Visions of Mad Doctors

athenatonsils.jpg

One of Athena’s friends is having her tonsils taken out this evening; Athena asked what tonsils were and, having had them explained, was suddenly filled with anxiety that she would have to undergo the same procedure, and quickly sublimated it into the artistic process. The resulting picture, however, is not her going under the knife of the rather maniacal Muppety-looking doctor (note the scalpel), but her friend. We assured Athena that she was not required to get her tonsils out unless they became horribly inflamed, and assured her that both of us still had our tonsils in, with nary a problem, and yet we were in decrepit old age. This seemed to relieve her somewhat.

I’m just digging on the doctor in the picture. Man, that’s one creepy physician.

Mock Up

The Rough Guides folks have sent along an early mock up of the first chapter of The Rough Guide to Science Fiction Film, and I thought I’d share a couple of pages with you. Note it’s only a (forgive the pun)rough guide of what the final layout will be, and missing some bits here in there; still, it’s cool to get an idea of what the book will look like when it gets closer to being done.

View image.

This first chapter, incidentally, tracks SF up to the advent of film, and also does a quick circle around SF lit in the 20th century. If you’re asking “Where is the film in this science fiction film book?” it starts in Chapter Two. Context is important, you know.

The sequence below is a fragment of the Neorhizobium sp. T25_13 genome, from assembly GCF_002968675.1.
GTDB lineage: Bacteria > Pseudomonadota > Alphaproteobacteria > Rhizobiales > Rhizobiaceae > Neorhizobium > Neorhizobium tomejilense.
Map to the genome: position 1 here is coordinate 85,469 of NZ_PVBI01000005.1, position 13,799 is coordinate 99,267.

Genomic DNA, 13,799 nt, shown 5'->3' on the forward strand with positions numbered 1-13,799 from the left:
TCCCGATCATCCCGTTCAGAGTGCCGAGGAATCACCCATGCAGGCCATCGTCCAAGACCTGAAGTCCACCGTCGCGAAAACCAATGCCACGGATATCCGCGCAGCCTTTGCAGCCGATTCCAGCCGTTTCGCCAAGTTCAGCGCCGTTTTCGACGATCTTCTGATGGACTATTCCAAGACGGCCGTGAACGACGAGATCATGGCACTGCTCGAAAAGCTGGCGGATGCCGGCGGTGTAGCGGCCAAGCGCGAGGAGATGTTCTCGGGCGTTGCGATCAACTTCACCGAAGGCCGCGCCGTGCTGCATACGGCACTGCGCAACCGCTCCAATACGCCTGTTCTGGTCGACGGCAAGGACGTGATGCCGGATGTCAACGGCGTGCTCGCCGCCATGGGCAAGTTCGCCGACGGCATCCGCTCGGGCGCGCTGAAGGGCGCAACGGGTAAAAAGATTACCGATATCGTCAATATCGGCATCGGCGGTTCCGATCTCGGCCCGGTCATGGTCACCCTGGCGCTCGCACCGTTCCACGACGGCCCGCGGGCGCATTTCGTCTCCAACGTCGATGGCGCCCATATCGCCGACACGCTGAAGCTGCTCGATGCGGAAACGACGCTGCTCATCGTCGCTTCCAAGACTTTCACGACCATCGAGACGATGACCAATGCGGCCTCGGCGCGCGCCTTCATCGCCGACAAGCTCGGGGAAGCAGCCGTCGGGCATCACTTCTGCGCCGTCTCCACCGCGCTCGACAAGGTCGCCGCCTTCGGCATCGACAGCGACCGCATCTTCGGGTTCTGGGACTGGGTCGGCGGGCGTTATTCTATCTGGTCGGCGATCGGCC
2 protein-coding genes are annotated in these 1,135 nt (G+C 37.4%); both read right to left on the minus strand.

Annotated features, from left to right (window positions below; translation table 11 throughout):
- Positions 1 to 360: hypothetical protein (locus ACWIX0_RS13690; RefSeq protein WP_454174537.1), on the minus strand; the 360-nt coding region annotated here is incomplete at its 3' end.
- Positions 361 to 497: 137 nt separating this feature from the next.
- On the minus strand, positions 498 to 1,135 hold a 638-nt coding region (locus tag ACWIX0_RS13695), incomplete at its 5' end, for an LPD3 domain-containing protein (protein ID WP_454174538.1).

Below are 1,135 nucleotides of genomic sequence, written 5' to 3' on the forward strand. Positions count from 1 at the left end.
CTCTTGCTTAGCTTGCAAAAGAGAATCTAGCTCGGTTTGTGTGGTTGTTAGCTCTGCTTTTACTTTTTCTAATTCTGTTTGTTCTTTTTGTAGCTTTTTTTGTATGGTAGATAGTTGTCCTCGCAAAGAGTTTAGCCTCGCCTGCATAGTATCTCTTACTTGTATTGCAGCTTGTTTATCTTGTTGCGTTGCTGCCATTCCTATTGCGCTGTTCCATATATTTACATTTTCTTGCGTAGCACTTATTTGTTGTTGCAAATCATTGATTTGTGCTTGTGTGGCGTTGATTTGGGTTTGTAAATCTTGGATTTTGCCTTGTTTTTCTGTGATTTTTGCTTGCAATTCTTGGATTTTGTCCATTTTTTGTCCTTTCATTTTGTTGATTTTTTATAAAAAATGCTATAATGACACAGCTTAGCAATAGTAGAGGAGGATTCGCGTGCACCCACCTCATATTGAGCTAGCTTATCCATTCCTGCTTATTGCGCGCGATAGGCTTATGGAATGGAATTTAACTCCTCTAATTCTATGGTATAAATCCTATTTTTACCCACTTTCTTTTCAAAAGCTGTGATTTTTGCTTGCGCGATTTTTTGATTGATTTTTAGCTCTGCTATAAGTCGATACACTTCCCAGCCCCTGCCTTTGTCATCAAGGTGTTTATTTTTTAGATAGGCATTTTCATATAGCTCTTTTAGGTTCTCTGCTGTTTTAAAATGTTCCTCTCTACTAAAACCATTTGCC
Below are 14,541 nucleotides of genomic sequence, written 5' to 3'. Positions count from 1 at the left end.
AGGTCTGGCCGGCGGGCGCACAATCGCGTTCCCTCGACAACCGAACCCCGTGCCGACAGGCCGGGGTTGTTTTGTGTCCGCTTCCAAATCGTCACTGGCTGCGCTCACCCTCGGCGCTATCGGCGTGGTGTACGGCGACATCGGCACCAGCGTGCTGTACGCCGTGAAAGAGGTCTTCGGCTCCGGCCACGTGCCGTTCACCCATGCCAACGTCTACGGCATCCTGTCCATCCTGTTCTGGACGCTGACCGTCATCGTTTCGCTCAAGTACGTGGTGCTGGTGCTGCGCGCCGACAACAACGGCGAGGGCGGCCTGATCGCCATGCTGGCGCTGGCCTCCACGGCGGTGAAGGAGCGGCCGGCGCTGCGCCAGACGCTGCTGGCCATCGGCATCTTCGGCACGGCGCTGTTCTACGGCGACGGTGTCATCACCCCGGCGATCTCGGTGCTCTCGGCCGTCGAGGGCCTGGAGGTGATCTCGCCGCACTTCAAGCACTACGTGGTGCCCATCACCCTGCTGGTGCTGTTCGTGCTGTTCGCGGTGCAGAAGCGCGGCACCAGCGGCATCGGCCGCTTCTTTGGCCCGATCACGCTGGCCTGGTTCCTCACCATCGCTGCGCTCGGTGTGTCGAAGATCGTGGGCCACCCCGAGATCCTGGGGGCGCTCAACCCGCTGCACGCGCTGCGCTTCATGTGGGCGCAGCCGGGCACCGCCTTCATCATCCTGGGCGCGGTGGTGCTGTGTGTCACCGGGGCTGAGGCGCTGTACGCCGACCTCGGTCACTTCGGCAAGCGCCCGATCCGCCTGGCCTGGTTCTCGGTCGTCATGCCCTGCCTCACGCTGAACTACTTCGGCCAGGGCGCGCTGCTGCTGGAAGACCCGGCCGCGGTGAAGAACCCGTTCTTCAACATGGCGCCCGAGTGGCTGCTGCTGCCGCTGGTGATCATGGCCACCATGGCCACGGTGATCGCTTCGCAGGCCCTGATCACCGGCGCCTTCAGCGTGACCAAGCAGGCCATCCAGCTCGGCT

The Rough Guides folks sent this chapter along to allow me feedback on the design, but I imagine it’s also a reminder that I need to hurry up and finish the book (theoretically, it should have been done a couple of months ago, but — surprise! Research takes longer than you think it will sometimes, even when you’ve got the Internet). I am looking forward to finishing it, not only because I have other projects to tend to but simply because it’s always a fine feeling to be have finished — that whole “sense of accomplishment” thing. It’ll be particularly the case with this book, which is in many ways the most difficult book I’ve had to write. You’d think it’d be easy to do a book on Science Fiction flicks, but then try tracking down reliable information on the science fiction film output of Southeast Asia or Eastern Europe, and do it on a tight schedule, and suddenly taking a ball-peen hammer to your frontal lobe doesn’t sound like a bad idea.

Don’t get me wrong — this stuff is genuinely fascinating, and I love writing a book where I learn as I go along. But man. It is work. I’m looking forward to cranking out The Ghost Brigades after this book because for that book, all I have to do is make stuff up. Heaven! Until of course, I’m two-thirds into that book, wondering what the hell I’m doing, and looking forward to my next non-fiction book so I can give the so-called “creative centers” of my so-called “brain” a rest. Yeah, it’s a neverending cycle of neurosis, and I’m told that I’m relatively neurosis-free for a writer. Don’t believe it.